NASA scientists sending a modified version of Boston Dynamics Robodog to Mars Caves

NASA scientists sending a modified version of Boston Dynamics Robodog to Mars Caves

Space discovery has gone to the dogs; not the human ones, the robotic ones. NASA scientists have an unusual proposal to discover the planet of Mars: to submit a four-legged robot puppy. NASA scientists have come up with a very out-of-the-box proposal to bring a robot dog to Mars. These Mars Dogs will work almost in the same manner as the Spirit, Opportunity, Curiosity, and Perseverance rovers, but they will be able to do much more.

Specifically, researchers proposed that an updated version of the Boston Dynamics Dog-like Spot Robot would make a perfect alternative to the classic Mars Rover, Live Science notes. The theory is that they are best suited to cover long distances and rugged terrain—and may also help map out potential positions for the sort of human outpost NASA plans to potentially build on the Red Planet.

NASA scientists are working on “Mars Dogs,” which are robot dogs set to autonomously navigate the Red Planet’s rough terrain and underground caves. This modified Boston Dynamics dog robot would comprise artificial intelligence (AI) and a range of sensing equipment to help the robot dogs navigate the tricky terrain that’s inaccessible to a wheeled rover and cover long distances.

Robot dogs that NASA is now claimed to be targeting to launch in lieu of these rovers may not have these problems. These animal-mimicking robots are powered by artificial intelligence (AI) and are fitted with a variety of sensors. If they’re put to work, they can maneuver their way through terrains that can’t be covered by a rover.

NASA scientists sending modified version of Boston Dynamics Robodog to Mars Caves 1


According to an article by LiveScience, researchers with NASA’s JPL-Caltech proposed their concept of “Mars Dogs” at the annual meeting of the American Geophysical Union (AGU) held online on 14 December. The concept, as above, was to have unparalleled maneuvering capability on the next missions to the Red Planet.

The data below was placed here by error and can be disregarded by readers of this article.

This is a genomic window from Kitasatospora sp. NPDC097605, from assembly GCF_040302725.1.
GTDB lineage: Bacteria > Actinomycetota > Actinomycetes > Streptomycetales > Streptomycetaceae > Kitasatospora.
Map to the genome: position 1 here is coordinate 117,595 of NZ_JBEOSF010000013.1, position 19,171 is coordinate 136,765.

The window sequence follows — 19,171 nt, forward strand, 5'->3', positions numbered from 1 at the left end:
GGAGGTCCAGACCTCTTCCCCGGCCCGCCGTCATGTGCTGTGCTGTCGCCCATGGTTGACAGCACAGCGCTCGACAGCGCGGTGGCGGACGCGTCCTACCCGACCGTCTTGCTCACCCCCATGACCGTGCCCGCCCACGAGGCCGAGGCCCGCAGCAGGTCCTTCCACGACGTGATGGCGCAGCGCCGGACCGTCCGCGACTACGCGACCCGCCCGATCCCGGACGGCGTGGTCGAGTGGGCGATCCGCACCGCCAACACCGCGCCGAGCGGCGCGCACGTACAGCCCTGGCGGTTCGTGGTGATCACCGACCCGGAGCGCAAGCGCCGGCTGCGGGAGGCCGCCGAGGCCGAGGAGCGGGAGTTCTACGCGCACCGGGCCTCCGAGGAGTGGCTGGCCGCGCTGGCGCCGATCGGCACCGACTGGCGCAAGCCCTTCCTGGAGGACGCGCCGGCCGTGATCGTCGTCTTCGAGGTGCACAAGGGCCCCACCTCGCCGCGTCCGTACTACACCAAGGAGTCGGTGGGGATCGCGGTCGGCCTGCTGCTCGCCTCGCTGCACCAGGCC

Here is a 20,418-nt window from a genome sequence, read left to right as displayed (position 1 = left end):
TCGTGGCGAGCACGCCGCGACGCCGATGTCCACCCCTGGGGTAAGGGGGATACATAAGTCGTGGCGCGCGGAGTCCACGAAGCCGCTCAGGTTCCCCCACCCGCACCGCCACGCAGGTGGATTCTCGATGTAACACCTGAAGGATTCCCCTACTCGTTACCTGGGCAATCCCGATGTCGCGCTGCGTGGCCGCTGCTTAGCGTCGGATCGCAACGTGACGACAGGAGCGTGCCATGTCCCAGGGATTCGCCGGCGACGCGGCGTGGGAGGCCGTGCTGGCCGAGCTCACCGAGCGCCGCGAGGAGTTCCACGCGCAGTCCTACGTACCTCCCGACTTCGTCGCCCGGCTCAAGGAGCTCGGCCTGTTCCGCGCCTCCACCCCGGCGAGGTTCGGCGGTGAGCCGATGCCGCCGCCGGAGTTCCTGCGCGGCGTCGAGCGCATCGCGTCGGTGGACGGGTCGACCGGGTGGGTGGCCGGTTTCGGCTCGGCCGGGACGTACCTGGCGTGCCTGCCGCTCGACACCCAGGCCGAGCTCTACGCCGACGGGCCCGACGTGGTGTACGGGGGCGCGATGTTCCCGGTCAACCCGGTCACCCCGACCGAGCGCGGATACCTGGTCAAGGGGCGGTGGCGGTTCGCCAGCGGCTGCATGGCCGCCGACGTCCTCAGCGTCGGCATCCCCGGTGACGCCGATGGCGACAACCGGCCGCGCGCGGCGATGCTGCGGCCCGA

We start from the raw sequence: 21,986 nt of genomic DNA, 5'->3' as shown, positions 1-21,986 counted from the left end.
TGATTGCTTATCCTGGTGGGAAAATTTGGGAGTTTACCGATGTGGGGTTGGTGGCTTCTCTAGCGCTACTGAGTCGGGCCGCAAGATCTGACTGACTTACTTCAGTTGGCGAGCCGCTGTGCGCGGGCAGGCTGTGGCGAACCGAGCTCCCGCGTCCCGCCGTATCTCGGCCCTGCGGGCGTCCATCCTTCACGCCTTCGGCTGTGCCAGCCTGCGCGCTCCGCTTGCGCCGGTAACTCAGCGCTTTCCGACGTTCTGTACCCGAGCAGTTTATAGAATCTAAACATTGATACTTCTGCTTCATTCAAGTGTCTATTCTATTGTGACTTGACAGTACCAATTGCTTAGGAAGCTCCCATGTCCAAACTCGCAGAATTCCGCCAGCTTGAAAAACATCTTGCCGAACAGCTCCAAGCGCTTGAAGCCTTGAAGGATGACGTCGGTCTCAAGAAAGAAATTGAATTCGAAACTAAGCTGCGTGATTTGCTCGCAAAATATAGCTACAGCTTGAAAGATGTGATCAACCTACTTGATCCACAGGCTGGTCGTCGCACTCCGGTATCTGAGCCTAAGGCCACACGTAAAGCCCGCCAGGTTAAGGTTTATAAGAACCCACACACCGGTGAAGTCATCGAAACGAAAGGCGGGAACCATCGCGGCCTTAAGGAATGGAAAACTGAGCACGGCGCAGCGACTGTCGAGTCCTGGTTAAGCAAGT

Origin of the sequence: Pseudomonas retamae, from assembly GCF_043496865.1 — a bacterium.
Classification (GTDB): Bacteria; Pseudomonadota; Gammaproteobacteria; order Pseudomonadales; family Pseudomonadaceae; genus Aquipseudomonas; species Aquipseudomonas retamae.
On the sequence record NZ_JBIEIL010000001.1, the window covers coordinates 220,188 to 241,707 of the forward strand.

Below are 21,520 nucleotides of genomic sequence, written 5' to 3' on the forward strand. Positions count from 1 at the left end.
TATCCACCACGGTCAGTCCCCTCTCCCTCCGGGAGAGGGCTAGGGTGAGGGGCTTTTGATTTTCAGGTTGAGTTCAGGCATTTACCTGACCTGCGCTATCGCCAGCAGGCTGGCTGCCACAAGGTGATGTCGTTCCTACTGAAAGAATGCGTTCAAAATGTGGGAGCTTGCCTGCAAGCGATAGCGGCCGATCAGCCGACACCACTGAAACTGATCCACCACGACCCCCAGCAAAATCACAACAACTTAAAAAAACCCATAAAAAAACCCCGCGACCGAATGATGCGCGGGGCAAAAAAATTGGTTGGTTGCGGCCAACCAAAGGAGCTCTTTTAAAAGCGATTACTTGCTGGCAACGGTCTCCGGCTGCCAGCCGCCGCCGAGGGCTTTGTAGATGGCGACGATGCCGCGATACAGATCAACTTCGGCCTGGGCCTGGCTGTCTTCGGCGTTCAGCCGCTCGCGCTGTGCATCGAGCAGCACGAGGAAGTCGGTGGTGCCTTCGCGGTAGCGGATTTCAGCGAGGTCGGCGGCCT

Scientists are also testing the concept of equipping a Spot robot with modern equipment that might help it explore and plot its environment, according to Live Science’s story. The robot robodog, called Au-Spot, will be able to navigate the ground that is inaccessible to a wheeled rover and do it even quicker, as well as hiking through obstacles and standing up when it tips over.

To this end, the researchers are focusing on “Au-Spot,” an autonomous canine that will visit Mars. The robot is a revamped version of “Spot,” a related explorer robot developed by the renowned robotics company Boston Dynamics, which was unveiled last year on social media.

“Toppling does not mean mission failure,” the NASA scientists said while presenting the idea at Monday’s annual American Geophysical Union meeting, according to Live Science‘s reporting. “Using recovery algorithms, the robot can self-right from a multitude of falls.”

Den Dweller

Part of Au-goal Spot’s will be to discover and create maps of Martian caves and tunnels, according to Live Science, in search of ideal areas for human outposts. Right now, there’s a test drive in the hallways and tunnels that resemble Martian territory in California.

Au-Spot can input data from Lidar, Optical, Thermal, and Motion Sensors and can use it to create 3D maps on the Martian surface. In addition, the built-in AI helps you to learn which constructs you can stop when exploring. Using this AI, objects of scientific interest may be marked. The Mars Dog is also able to relay information from underwater exploration using a contact module.

“These behaviors could one day make it possible for revolutionary scientific missions to take place on the Martian surface and subsurface, thus pushing the limits of NASA’s ability to explore traditionally inaccessible sites,” the scientists said.

Au-Spot is currently being studied in a number of obstacle courses that imitate Martian environments. Once its capabilities are deemed to be at the same level as what is expected on Mars, a robot dog could make a transformative leap in the human ability to explore other planets.